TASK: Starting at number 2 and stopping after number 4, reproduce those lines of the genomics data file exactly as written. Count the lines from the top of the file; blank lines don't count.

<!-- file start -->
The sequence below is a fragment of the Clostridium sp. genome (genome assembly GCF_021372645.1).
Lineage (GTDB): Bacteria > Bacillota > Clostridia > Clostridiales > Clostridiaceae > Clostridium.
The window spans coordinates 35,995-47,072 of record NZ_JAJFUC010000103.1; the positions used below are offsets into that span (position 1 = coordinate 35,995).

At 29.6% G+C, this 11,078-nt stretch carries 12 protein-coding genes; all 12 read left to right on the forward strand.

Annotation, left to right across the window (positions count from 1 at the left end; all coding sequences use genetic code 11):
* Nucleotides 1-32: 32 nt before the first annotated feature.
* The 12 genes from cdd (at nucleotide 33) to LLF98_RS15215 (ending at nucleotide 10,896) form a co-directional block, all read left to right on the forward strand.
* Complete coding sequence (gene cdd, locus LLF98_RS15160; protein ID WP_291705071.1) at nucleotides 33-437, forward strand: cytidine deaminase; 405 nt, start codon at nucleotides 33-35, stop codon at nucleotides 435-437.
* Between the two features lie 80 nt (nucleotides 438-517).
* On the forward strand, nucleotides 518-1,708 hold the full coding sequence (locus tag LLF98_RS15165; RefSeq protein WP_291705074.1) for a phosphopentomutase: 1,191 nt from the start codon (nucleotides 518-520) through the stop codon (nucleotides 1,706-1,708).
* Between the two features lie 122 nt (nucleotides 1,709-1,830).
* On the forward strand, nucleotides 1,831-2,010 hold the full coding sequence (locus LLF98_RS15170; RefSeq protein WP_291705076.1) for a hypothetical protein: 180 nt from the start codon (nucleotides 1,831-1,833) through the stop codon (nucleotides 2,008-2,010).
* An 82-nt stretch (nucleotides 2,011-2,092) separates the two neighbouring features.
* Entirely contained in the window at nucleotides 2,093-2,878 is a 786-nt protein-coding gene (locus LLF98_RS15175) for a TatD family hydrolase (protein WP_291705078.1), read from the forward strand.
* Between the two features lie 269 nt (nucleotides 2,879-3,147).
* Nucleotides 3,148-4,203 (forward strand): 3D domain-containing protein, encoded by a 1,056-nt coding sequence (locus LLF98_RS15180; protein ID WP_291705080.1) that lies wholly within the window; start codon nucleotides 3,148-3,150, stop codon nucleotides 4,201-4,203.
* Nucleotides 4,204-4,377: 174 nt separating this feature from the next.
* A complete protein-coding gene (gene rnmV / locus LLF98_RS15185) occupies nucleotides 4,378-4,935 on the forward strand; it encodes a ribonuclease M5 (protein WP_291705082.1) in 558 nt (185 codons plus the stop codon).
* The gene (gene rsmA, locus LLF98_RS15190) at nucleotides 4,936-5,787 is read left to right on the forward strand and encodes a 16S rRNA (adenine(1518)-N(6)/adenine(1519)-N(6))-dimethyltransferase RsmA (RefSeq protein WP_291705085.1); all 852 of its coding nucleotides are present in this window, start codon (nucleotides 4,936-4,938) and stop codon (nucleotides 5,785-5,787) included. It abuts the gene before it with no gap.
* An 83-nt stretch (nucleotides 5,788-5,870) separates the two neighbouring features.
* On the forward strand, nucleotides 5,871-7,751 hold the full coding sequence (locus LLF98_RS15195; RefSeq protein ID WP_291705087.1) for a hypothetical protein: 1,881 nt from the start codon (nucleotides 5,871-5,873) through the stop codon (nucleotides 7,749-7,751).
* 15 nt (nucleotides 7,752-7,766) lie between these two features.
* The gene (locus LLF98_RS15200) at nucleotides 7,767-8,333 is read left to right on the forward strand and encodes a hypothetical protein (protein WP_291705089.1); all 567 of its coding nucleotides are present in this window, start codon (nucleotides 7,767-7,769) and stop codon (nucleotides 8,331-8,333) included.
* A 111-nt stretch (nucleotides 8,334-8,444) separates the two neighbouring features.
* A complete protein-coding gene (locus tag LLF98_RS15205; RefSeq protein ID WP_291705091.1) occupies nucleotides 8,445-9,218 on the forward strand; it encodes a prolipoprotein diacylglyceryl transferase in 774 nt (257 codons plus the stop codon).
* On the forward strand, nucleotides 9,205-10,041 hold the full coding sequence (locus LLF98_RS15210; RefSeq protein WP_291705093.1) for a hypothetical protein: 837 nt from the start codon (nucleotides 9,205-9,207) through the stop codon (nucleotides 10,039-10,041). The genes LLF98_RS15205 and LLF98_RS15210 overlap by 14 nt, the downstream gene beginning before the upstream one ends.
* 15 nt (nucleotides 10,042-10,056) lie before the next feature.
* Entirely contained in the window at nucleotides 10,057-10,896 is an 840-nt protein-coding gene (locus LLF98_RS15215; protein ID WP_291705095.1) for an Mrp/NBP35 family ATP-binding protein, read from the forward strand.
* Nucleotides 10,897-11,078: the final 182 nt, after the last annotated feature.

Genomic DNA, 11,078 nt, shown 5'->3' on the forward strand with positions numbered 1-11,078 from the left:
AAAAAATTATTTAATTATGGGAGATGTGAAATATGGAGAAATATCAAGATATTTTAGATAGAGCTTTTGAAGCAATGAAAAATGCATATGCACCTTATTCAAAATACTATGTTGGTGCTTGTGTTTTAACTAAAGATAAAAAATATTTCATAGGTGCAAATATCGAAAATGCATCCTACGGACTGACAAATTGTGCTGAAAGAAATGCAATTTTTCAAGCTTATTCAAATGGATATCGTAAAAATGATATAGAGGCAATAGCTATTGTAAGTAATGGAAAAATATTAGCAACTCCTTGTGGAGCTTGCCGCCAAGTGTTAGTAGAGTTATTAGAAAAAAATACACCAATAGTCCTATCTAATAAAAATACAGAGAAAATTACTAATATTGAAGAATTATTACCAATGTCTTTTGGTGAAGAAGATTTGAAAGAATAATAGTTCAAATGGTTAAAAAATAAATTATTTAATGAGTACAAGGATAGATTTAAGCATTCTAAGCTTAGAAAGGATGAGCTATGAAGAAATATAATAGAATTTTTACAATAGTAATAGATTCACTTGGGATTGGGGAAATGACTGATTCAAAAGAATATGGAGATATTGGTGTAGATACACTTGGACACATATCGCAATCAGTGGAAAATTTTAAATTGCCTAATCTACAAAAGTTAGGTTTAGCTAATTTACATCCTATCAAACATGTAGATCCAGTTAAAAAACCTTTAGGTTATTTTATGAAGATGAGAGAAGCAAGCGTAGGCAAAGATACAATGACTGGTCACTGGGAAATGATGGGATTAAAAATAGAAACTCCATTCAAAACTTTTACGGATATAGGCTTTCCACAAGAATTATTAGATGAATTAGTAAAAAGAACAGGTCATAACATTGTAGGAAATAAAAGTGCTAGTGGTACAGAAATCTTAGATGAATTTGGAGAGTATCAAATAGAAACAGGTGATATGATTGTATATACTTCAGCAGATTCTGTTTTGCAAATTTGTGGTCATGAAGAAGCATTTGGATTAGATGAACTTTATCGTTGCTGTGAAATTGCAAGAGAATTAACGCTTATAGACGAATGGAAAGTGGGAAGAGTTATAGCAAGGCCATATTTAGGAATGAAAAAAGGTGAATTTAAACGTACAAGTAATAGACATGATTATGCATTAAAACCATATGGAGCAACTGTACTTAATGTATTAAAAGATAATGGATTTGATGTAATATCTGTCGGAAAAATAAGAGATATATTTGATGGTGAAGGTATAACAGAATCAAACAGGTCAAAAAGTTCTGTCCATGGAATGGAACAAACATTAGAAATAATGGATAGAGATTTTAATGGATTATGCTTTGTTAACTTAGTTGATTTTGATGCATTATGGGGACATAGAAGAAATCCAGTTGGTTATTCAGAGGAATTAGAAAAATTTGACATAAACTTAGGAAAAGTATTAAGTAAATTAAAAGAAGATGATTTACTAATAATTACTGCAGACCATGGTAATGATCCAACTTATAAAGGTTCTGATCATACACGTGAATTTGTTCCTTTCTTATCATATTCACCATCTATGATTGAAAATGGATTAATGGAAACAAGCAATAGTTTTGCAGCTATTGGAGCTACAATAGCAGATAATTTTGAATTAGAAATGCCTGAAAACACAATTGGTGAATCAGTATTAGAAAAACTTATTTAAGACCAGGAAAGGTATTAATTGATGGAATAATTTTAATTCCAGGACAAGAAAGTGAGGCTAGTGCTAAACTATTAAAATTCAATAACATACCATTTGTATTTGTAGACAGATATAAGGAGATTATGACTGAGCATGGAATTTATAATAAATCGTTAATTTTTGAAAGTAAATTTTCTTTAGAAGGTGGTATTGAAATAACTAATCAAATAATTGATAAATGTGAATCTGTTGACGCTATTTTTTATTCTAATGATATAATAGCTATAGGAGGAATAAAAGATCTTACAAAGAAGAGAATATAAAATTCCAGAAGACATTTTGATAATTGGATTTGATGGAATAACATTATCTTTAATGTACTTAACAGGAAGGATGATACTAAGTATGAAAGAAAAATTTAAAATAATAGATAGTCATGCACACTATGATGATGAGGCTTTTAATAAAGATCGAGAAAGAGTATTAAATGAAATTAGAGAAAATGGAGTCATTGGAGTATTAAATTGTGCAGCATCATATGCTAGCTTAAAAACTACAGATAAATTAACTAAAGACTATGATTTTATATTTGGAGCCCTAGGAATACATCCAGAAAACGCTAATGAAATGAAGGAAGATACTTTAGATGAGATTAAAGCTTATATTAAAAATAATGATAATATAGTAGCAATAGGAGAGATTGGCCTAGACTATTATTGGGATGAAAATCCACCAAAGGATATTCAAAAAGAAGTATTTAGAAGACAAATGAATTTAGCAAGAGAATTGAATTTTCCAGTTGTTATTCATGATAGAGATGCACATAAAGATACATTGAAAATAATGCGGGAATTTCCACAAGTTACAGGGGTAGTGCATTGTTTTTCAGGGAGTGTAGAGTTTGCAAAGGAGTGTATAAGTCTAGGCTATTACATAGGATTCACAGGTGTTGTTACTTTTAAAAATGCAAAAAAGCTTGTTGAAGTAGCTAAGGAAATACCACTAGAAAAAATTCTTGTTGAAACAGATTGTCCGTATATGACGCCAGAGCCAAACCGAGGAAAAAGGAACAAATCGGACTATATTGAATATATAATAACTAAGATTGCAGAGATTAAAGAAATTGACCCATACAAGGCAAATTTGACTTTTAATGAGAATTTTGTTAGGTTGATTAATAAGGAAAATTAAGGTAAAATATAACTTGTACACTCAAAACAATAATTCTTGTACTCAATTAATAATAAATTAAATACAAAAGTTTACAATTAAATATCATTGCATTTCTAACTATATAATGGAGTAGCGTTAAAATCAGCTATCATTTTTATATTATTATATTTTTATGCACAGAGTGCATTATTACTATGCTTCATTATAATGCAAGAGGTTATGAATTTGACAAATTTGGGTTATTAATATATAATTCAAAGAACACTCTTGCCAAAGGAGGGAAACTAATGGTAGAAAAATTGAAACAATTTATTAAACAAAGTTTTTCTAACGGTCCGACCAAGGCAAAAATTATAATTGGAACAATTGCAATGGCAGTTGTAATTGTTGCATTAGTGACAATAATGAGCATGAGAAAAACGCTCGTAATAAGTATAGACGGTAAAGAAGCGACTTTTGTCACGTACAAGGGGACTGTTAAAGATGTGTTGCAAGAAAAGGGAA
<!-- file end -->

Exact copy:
Lineage (GTDB): Bacteria > Bacillota > Clostridia > Clostridiales > Clostridiaceae > Clostridium.
The window spans coordinates 35,995-47,072 of record NZ_JAJFUC010000103.1; the positions used below are offsets into that span (position 1 = coordinate 35,995).

At 29.6% G+C, this 11,078-nt stretch carries 12 protein-coding genes; all 12 read left to right on the forward strand.